Waterloo, Ontario - Jeff Rubin, one of Canada’s best known economists and a senior fellow at the Centre for International Governance Innovation (CIGI), has a stark warning for Canadian policy makers: Start shifting away from reliance on oil and gas production now or pay the economic consequences in a carbon-constrained world.

In a CIGI paper released today, “The Future of Canada’s Oil Sands in a Decarbonizing Global Economy,” Rubin predicts that as climate change compels a deep decarbonization of the global economy, emission restrictions around the world will destroy demand for billions of barrels of oil over the coming decades, severely impairing the economic viability of high-cost producers like those located in Canada’s oil patch.

“Canadian economic and environmental policies need to be fundamentally rethought to view oil sands as a sunset industry rather than the engine of national economic growth they were in the past decade,” Rubin says.

With 189 countries committing to aggressive emissions reductions at the UN climate talks at COP21 in Paris in December, a signal has been sent to world markets and future investors: We are now living in a carbon-constrained world, Rubin argues. But what does that mean for Canada and the oil sands?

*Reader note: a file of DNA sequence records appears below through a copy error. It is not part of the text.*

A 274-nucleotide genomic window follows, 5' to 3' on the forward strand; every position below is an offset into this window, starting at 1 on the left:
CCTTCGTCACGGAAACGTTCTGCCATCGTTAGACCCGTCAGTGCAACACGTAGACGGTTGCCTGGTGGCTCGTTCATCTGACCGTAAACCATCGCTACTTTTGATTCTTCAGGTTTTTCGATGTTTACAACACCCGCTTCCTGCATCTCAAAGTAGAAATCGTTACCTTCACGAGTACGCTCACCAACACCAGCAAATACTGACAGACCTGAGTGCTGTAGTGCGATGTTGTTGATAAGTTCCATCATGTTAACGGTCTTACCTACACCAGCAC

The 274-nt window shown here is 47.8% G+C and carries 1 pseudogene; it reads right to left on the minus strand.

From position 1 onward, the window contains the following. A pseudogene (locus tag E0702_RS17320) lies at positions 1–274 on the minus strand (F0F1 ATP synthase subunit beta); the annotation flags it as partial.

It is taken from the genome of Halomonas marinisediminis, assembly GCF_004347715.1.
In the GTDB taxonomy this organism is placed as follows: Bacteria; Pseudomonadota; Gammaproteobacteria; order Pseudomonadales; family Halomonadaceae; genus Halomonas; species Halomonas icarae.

Rubin will make the paper’s findings and his predictions public Wednesday at a Vancouver event co-hosted by CIGI and the David Suzuki Foundation as part of Simon Fraser University's Carbon Talks series.

The event, “The Future of Canada’s Oil Sands in an Emissions Constrained World,” will take place at 5 p.m., March 16, at the SFU Harbour Centre Campus, Room 1400, 515 W. Hastings St., Vancouver. Media representatives looking to attend, please contact: [email protected]. Registration for the public is available at: http://ow.ly/ZmjUL.

MEDIA CONTACT:

Andi Balla, Communications Specialist, Global Economy Program, CIGI
Tel: 519.885.2444 ext. 7205, Email: [email protected]   

The Centre for International Governance Innovation (CIGI) is an independent, non-partisan think tank on international governance. Led by experienced practitioners and distinguished academics, CIGI supports research, forms networks, advances policy debate and generates ideas for multilateral governance improvements. Conducting an active agenda of research, events and publications, CIGI’s interdisciplinary work includes collaboration with policy, business and academic communities around the world. CIGI was founded in 2001 by Jim Balsillie, then co-CEO of Research In Motion (BlackBerry), and collaborates with and gratefully acknowledges support from a number of strategic partners, in particular the Government of Canada and the Government of Ontario. For more information, please visit www.cigionline.org.

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